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Two St. Albert-raised chefs celebrated in Open Table's 2019 list of Canada's 100 Most Romantic Restaurants

Just in time for the Valentine’s Day weekend, OpenTable announced two restaurants owned and operated by St. Albert-raised chefs are on its 2019 list of the 100 Most Romantic Restaurants in Canada. Daniel Ducharme, executive chef at St.
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chef's table riverbank CC 3893.eps
ROMANTIC SPOT – Owner/chef Daniel Ducharme’s Riverbank Bistro in St. Albert was recently named one of Open Table’s 100 Most Romantic Restaurants in Canada.

Just in time for the Valentine’s Day weekend, OpenTable announced two restaurants owned and operated by St. Albert-raised chefs are on its 2019 list of the 100 Most Romantic Restaurants in Canada.

Daniel Ducharme, executive chef at St. Albert’s Riverbank Bistro, and Scott Downey, executive chef of Edmonton’s The Butternut Tree, are elated the restaurants have made the list compiled by the online restaurant reservation system.

Both are newcomers sharing the honours with high-profile establishments such as the Harvest Room at Fairmont Hotel Macdonald, Kitchen76 at Two Sisters Vineyards at Niagara-on-the-Lake, Ont., and Quails’ Gate Estate Winery Old Vines Restaurant in Kelowna, B.C.

When asked about the accolade, Ducharme’s response said it all. “Wow! It’s insane to be in that company. There’s a lot of good restaurants in Canada. We’re in the best location possible and it’s very iconic,” he said, describing the restaurant’s site overlooking the banks of the Sturgeon River.

The family-owned restaurant focuses on featuring high-end regional Canadian cuisine sourcing as many local products as possible. By putting a creative spin on familiar dishes, Ducharme’s handsomely flavoured salmon, beef tenderloin and mushroom soup have become consistent local favourites.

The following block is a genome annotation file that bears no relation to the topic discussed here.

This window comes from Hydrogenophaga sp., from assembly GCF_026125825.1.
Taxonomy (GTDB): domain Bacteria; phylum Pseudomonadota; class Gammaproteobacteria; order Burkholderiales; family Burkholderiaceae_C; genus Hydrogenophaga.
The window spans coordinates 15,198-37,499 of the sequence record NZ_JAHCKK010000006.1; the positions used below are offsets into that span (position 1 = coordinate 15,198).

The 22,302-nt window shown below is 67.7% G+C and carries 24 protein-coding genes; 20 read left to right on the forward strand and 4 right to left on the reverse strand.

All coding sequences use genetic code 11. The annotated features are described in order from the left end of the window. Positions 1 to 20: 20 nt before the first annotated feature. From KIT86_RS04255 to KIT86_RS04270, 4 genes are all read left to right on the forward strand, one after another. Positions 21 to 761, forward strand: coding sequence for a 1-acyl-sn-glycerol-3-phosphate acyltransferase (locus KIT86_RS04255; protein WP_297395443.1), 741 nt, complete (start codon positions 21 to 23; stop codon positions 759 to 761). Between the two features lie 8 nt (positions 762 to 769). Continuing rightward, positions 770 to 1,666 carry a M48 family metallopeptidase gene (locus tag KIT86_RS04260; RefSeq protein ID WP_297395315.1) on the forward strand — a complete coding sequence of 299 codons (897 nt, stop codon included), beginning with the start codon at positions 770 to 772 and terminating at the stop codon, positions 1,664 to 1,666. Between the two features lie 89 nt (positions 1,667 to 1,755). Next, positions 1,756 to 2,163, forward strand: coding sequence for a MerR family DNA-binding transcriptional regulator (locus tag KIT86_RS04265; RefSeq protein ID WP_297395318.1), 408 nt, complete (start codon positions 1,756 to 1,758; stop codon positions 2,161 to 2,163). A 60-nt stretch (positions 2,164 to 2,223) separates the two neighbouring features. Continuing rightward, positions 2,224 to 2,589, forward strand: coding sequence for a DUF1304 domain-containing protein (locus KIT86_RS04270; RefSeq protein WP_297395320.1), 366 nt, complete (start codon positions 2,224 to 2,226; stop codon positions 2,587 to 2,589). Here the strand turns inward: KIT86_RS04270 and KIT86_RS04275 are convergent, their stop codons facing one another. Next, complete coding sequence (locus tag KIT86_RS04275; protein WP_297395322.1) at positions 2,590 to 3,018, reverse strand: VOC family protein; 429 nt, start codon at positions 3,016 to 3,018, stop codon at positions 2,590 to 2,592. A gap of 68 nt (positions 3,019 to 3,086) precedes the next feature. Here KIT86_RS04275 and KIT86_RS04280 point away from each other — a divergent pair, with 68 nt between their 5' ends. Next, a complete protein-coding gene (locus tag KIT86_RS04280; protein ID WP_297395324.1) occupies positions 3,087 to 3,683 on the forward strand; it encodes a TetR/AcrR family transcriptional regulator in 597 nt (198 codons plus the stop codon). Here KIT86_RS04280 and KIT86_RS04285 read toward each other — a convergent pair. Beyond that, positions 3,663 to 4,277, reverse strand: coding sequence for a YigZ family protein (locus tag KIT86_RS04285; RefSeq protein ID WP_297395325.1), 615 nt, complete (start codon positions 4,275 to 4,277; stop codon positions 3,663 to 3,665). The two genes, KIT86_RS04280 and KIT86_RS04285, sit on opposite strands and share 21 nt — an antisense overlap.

As a restaurant with a romantic ambience, Riverbank highlights the European elegance of dark woods, sparkling chandeliers and large windows that welcome soft light.

“It’s cosy. Our music selections are gentle and we have real candlelight in winter. I understand it’s about a possible fire hazard. But it’s a lost art. We’ve had couples celebrate anniversaries and when the sun goes down, it’s the perfect view.”

At Downey’s Edmonton’s Butternut Tree, a panoramic view is also available to visitors. Just a stone’s throw from the Alberta Legislature, the restaurant’s 58 seats all have a view of either incredible architecture, surrounding parks or the High Level Bridge.

“We wanted to make sure every seat has a view and we wanted to make it intimate enough to have that special experience,” said Downey.

Raised in St. Albert, he spent summers in Sackville, N.B., at his grandmother’s home.

“She had this giant butternut tree growing in her yard. We would collect the walnuts growing on it, open them up and eat them,” he said. “Her whole philosophy and way of life was to use things around you.”

Highly influenced by her love of the land, Downey has partnered with foragers from across Canada to supply the restaurant with nature’s bounty. To that end, he cooks using a variety of naturally growing ingredients such as wild cranberry seed powder, wild sumac, tidal plants, caribou moss, juniper branches and chaga mushrooms.

“These flavour profiles add a new approach that give you that ah-ha moment. It’s about trying something never before tasted.”

Depending on the season and product availability, he draws up a new menu every six to eight weeks.

“We want people not just to come for dinner, but to have an experience. We have unique flavours you haven’t tried before, and we have a very special vision and how we want to get there. Luckily more people are looking for us, not just stumbling across us.”





Anna Borowiecki

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